“Again, I went down this route very positive. I got a much better feeling from the doctors than in the previous clinic. They were much more informative. I had had another laparoscopy before we went. But when they checked me that they were not happy to go ahead, they felt the procedure had not been good enough; they wanted to do another one there in Spain. It’s hard to think about that even now; it really makes me question whether my body was prepared properly the first time.”
It meant that rather than having embryos implanted, a laparoscopy was performed and the couple had to come back to Spain a month later. “And it didn’t work. We were devastated. At this stage, I was losing hope. I just thought maybe we’re not meant to be parents. My husband said ‘look it didn’t’ work this time, but we have two embryos left’. It was really his pushing on that last one because I was getting to the point where I was beginning to think ‘no it’s all too much’.”
She began confronting the fact that parenthood might not happen for them. “Emotionally I was saying ‘ok if it doesn’t happen, are you and I going to be happy on our own, with no kids?’ And we said yes. So I thought ‘if that’s what might happen, I need to get into that sort of mindset. We’re going to be happy with just the two of us. I need to stop longing for a baby’. I think I was in survival mode.”
One last attempt
Lisa decided she needed a few months break before they would make a final attempt. “I felt like a little light had gone out in me. I didn’t really feel myself. I knew these were my last two embryos. And I had said this was my last time. We would have to accept that it was just going to be me and you, and we were going to travel, and be happy.”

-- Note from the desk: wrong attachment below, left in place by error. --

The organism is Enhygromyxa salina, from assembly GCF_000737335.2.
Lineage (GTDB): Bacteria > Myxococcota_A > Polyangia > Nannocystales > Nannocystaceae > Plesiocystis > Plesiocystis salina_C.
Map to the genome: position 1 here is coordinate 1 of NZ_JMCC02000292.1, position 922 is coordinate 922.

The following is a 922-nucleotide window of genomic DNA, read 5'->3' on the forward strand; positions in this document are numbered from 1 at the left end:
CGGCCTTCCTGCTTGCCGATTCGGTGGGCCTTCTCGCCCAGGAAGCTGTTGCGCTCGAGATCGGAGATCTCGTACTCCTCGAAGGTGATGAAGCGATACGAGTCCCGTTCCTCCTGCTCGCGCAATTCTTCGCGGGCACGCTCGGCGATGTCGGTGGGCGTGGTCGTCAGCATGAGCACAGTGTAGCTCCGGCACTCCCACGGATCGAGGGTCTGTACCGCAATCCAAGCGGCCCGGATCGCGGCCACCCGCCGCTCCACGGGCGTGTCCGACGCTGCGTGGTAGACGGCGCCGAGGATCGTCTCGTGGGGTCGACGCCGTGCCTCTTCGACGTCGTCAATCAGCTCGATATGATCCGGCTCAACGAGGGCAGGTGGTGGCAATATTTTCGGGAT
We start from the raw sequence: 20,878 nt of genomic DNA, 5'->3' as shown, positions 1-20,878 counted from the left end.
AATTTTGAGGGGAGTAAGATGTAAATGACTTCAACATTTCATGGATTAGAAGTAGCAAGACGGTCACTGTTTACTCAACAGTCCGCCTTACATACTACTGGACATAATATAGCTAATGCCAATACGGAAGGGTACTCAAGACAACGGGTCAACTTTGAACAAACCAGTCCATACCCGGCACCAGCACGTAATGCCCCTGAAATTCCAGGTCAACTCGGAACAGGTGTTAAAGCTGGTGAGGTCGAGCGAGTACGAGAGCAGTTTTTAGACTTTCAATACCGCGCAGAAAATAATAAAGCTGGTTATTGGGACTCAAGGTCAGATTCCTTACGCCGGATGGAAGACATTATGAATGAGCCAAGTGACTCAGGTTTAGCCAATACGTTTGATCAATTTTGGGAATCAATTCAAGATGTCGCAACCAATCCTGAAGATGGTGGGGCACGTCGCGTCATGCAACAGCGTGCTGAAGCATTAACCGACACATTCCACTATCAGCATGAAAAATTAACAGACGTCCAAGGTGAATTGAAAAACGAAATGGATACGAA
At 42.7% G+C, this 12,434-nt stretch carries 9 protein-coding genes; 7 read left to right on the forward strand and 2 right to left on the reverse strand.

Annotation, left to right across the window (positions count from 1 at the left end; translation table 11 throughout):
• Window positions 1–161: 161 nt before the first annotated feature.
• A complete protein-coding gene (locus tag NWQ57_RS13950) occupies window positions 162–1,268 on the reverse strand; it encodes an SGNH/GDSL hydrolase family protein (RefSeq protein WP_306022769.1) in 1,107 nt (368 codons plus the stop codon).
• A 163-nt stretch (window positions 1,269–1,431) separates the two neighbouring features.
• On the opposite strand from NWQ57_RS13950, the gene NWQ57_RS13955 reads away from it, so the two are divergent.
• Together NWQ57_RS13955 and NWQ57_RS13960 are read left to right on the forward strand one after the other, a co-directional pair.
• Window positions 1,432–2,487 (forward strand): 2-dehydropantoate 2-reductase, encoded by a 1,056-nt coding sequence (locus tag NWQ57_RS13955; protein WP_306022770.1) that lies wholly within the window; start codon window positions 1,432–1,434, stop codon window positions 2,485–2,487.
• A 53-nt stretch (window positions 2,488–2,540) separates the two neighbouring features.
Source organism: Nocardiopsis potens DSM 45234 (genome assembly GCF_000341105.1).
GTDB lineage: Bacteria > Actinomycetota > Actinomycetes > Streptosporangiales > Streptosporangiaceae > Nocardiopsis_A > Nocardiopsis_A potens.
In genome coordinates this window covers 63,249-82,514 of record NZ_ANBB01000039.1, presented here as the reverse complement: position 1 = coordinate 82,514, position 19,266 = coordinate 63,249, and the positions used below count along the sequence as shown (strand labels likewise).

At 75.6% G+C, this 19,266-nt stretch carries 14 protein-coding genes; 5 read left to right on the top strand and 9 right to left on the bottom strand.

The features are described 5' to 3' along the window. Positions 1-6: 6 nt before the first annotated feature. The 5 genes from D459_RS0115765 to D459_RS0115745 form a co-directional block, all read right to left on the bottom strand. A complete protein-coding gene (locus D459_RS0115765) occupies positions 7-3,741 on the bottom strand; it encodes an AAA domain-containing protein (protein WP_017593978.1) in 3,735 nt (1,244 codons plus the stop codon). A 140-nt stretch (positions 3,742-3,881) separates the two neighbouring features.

On this last attempt, all excitement had long gone. “The first time we had treated it as a holiday. We were very happy. That second time I was like ‘lets just bloody mill through this’. Praying, praying, praying.”
Ten days later, at home, they took the test on a Friday. “We were sitting in bed, wrapped around each other, waiting. The three minutes felt like thirty. I said ‘I can’t do it; I need you to look and tell me’. After a long pause, he said ‘I can’t look either’”. Lisa grabbed the test. “I just saw that the words were shorter. ‘Not pregnant’ is so long. ‘Pregnant’ is shorter.”
Unable to speak, she burst into tears.
“I think I had resigned myself to the fact that it would be a no, and we would deal with it, and it would be fine, and we would book a holiday,” she recalls. “We got pregnant on my last embryo. If I had had another, we would certainly have gone back for another round. I was thirty-nine when I had my child. I said to my husband ‘I feel I’m going to be so happy, I don’t need a second’.”
“I had spent my entire thirties monitoring my cycle. After I had my baby, I didn’t even think about my period.” Which was why she barely noticed when it was late. Something must have triggered though, on her lunch break, unthinkingly she went to a pharmacy she passed, and bought a pregnancy test.
She was pregnant, nine weeks gone. Lisa is now the mother of two boys, with thirteen months between the babies. Her doctors told her that often having a baby can clear former fertility issues and that you are at you’re most fertile after having a baby.
“The best piece of advice I could give would be to talk to someone who has experienced IVF, who can really empathize with you and your feelings. I had a great friend who I confided in when I was feeling low. She really got it. And be open and honest with your partner, so that the two of you are on the same page.”